What if the Boy Who Cried Wolf Could Testify under a Pseudonym … as an Expert Witness on Canis Lupus?

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1 Response

  1. JB says:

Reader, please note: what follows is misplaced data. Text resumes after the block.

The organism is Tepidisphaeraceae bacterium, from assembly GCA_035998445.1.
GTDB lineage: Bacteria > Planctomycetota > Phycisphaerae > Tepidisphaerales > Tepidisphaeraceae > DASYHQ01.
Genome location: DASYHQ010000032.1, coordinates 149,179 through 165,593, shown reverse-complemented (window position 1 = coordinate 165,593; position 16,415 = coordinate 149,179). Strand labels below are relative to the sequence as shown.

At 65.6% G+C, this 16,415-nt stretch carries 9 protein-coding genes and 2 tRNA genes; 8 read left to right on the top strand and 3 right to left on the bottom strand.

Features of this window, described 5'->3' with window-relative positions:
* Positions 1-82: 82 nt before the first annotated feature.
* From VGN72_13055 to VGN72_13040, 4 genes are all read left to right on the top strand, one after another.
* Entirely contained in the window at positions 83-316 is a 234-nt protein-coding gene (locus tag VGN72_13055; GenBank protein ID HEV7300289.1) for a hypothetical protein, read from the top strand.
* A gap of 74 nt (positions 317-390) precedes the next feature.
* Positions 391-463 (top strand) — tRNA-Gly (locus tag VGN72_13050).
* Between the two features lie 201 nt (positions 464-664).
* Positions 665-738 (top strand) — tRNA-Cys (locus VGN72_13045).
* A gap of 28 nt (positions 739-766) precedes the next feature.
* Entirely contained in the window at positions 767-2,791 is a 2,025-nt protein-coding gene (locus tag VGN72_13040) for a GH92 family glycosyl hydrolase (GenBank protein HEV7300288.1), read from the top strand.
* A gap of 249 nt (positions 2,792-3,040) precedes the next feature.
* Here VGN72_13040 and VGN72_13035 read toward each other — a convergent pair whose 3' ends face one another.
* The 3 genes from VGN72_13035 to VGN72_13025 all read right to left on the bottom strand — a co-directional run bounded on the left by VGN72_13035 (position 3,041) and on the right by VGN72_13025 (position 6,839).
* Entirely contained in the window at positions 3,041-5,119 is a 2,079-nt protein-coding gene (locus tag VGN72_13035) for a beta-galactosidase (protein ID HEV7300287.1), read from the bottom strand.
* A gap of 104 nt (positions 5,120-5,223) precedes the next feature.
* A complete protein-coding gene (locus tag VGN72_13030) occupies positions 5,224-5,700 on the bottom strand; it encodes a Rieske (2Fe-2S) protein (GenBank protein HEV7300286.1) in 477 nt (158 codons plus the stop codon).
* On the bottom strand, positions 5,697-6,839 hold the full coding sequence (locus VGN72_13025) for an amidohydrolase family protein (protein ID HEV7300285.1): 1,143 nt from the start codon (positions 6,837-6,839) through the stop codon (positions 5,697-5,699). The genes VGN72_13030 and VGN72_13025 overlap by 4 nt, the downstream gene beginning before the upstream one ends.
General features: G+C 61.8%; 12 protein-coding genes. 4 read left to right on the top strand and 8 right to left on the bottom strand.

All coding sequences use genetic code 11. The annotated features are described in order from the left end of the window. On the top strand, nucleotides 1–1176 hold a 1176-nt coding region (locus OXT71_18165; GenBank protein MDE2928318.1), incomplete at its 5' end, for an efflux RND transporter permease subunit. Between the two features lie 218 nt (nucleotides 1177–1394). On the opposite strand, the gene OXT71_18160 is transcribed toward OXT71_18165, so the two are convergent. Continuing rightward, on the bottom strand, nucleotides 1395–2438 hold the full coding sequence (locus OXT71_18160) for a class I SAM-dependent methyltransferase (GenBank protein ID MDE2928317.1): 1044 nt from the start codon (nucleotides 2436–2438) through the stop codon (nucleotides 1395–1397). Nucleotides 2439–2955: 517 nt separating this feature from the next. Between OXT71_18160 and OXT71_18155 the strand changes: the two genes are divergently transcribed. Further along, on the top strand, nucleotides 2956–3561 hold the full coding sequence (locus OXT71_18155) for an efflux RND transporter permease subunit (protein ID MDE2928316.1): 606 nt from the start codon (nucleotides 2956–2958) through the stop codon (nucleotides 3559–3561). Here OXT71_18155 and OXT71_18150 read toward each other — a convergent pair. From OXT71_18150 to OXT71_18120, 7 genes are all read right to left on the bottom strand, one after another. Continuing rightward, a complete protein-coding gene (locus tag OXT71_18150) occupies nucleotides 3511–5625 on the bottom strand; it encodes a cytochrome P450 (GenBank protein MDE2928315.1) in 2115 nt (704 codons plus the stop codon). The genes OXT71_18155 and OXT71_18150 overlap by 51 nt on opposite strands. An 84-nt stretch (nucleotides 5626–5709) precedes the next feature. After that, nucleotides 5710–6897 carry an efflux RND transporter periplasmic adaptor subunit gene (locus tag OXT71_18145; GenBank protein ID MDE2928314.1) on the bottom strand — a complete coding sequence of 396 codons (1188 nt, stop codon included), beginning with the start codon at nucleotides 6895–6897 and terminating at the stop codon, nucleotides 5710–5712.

Thanks for the post on this important case. It is not a normal thing in American courts for a witness to testify under a pseudonym and this case should get the attention of the U.S. Supreme Court (although whether it does is another matter). Reading the opinion, it seems the Fifth Circuit makes a critical move in interpreting the Court’s few precedents in the area. As you note, the Fifth Circuit distinguishes a case that seems very much on point, Smith v. Illinois, and relies on another case Roviaro for the principle that disclosure of a witness’s identity comes down to a discretionary balance of “the public interest in protecting the flow of information against the individual’s right to prepare his defense.” But imagine the possibilities if the identity of a testifying witness can truly be kept secret whenever the “public interest” so requires (cue Scalian outrage . . . .). And, interestingly, Smith specifically says that Roviaro (and presumably its amorphous balancing test) is not “relevant” where, as in this case, “the informer [is] a witness for the prosecution.”